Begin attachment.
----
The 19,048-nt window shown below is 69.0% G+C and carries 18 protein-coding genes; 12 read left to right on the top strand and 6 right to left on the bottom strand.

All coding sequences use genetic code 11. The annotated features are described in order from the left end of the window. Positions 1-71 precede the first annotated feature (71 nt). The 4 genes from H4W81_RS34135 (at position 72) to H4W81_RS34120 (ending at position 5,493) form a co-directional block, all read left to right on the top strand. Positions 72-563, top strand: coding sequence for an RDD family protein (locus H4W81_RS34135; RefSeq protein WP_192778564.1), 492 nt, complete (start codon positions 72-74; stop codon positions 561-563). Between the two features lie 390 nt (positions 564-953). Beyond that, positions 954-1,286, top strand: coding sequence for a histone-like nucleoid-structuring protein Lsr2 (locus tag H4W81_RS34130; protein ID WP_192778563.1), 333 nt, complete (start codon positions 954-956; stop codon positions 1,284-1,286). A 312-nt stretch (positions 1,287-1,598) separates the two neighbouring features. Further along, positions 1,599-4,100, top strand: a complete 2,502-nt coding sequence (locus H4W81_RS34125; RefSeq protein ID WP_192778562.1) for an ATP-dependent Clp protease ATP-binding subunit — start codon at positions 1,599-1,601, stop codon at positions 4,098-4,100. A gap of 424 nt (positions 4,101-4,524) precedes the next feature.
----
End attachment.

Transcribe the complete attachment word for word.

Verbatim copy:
The 19,048-nt window shown below is 69.0% G+C and carries 18 protein-coding genes; 12 read left to right on the top strand and 6 right to left on the bottom strand.

All coding sequences use genetic code 11. The annotated features are described in order from the left end of the window. Positions 1-71 precede the first annotated feature (71 nt). The 4 genes from H4W81_RS34135 (at position 72) to H4W81_RS34120 (ending at position 5,493) form a co-directional block, all read left to right on the top strand. Positions 72-563, top strand: coding sequence for an RDD family protein (locus H4W81_RS34135; RefSeq protein WP_192778564.1), 492 nt, complete (start codon positions 72-74; stop codon positions 561-563). Between the two features lie 390 nt (positions 564-953). Beyond that, positions 954-1,286, top strand: coding sequence for a histone-like nucleoid-structuring protein Lsr2 (locus tag H4W81_RS34130; protein ID WP_192778563.1), 333 nt, complete (start codon positions 954-956; stop codon positions 1,284-1,286). A 312-nt stretch (positions 1,287-1,598) separates the two neighbouring features. Further along, positions 1,599-4,100, top strand: a complete 2,502-nt coding sequence (locus H4W81_RS34125; RefSeq protein ID WP_192778562.1) for an ATP-dependent Clp protease ATP-binding subunit — start codon at positions 1,599-1,601, stop codon at positions 4,098-4,100. A gap of 424 nt (positions 4,101-4,524) precedes the next feature.